For the uninitiated, it’s easy to confuse the two kinds of otter we have here on the west coast: the river otter, and the sea otter. They’re a similar size, they look somewhat similar, and both are found in the ocean (though the river otter spends more time on land, sea otters almost never leave the water).


Not so much in the Strait of Georgia, however, where we sea otters haven’t been spotted (bar a couple of sightings off the coast of Victoria) in over 100 years. Ergo, every otter sighting must be a river otter.


That is until this past June, when whispers of sea otter sightings off Mittlenatch Island and the southern reefs of Cortes Island starting making their way to our ears.

 


 

But first, some history…


You see, the sea otter trade on the west coast, like the beaver trade in the interior of Canada, was one of this country’s first instances of mass resource extraction. Sea otter pelts contain an incredible 1 million hairs per square inch, which made them incredibly attractive, and profitable, to European traders - great for them, bad for the otters. 


First Nations peoples up and down the coast would trap the otters and sell the pelts to the traders, often for minuscule reparations, and in turn the Europeans would return to Europe with the pelts or sell them to Asian markets across the Pacific for incredible sums of money at the time.


By 1930, the sea otter had almost been extinguished from Alaska to California, and had been completely extirpated from BC waters. In 1788, when Captain Cook first bought pelts from natives in Nootka Sound, it is estimated that their population just on the west coast of Vancouver Island was around 300 000.


While sea otters were never as abundant inside Vancouver Island compared to the outside coast, one primary source that attests to their being here during earlier times is the log from Captain Vancouver’s naturalist Archibald Menzies, made during Vancouver’s voyage of 1792 through these waters in an attempt to find the North West Passage. 


Menzies remarked on multiple occasions that the sea otters they encountered both in the ocean and hanging as pelts around First Nations camps were fewer and inferior to those found on the outer coast - but that they did exist - and his account mentions them with more and more frequency as the voyage entered the Johnstone Strait and reemerged into the Pacific Ocean via what we now call Queen Charlotte Strait.


Understanding, as we do know, the incredibly important role the sea otter, as a ‘keystone species’, plays in the greater west coast pacific ecosystem, 89 sea otters were reintroduced to the waters off Vancouver Island between 1969 and 1972 from a population that had survived in Alaska.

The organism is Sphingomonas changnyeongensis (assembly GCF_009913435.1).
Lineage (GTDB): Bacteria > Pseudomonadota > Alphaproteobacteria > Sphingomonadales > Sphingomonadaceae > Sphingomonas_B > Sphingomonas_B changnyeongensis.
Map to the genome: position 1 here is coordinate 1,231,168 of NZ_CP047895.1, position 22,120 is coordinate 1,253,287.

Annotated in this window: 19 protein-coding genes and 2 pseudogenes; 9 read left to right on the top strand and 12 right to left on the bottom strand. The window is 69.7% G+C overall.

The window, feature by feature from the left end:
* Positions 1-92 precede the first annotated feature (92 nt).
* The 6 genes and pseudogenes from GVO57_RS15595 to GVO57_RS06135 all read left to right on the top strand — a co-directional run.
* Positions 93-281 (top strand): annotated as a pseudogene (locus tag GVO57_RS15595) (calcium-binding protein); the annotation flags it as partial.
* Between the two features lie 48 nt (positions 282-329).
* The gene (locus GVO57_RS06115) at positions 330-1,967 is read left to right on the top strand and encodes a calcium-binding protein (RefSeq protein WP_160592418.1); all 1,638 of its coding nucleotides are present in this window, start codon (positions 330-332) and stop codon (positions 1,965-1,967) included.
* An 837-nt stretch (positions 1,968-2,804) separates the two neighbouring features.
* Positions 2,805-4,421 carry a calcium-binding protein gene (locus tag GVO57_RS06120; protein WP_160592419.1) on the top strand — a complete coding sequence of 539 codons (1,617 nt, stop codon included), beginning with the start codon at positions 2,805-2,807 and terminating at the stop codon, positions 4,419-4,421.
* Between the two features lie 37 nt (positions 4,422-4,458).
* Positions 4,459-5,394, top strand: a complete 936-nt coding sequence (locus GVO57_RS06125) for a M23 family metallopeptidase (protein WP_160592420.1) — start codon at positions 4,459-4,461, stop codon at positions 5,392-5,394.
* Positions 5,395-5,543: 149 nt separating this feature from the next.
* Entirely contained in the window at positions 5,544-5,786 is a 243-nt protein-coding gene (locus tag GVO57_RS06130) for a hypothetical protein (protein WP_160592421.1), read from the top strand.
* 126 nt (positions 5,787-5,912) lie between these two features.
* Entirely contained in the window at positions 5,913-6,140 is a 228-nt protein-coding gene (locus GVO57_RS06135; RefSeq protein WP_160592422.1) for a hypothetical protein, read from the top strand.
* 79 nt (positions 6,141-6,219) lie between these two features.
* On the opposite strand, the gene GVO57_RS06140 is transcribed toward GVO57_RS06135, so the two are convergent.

And over the last 45 years, this small colony of otters has grown to repopulate much of its previous range in British Columbia, with numbers in 2008 on Vancouver Island alone of more than 5000 otters!


However, none have returned to the inside waters of the Salish Sea.

 

 


 

Until… now?


The ‘Wild Ocean Whales Society’ publishes a weekly update of whale, dolphin and porpoise sightings in the Salish Sea (click here to check them out, we recommend it) - and in July 2017 we noticed some very interesting sighting information: sea otters were being observed, by multiple parties, just off Cortes Island!


This is very exciting for us here in Desolation Sound, with these sightings occurring in very close proximity to where we operate our kayak tours in the greater Desolation Sound area! The potential, continual presence of sea otters in the area definitely bodes well for the species in the Salish Sea in the future.


And why not?

With a diet that heavily includes sea urchin, we’ve often said that it can’t be a lack of food that has kept the sea otters from repopulating these waters. The warmer climate and water temperature may have played a role in the slow return and the smaller historical population of these incredible marine mammals (1 million hairs a square inch, remember?) but perhaps the lure of an easy meal is pulling a few of the more adventurous otters towards new feeding grounds.


Either way, we’ll definitely be keeping a close eye on developments of these reports going into next season!


Tags: n/a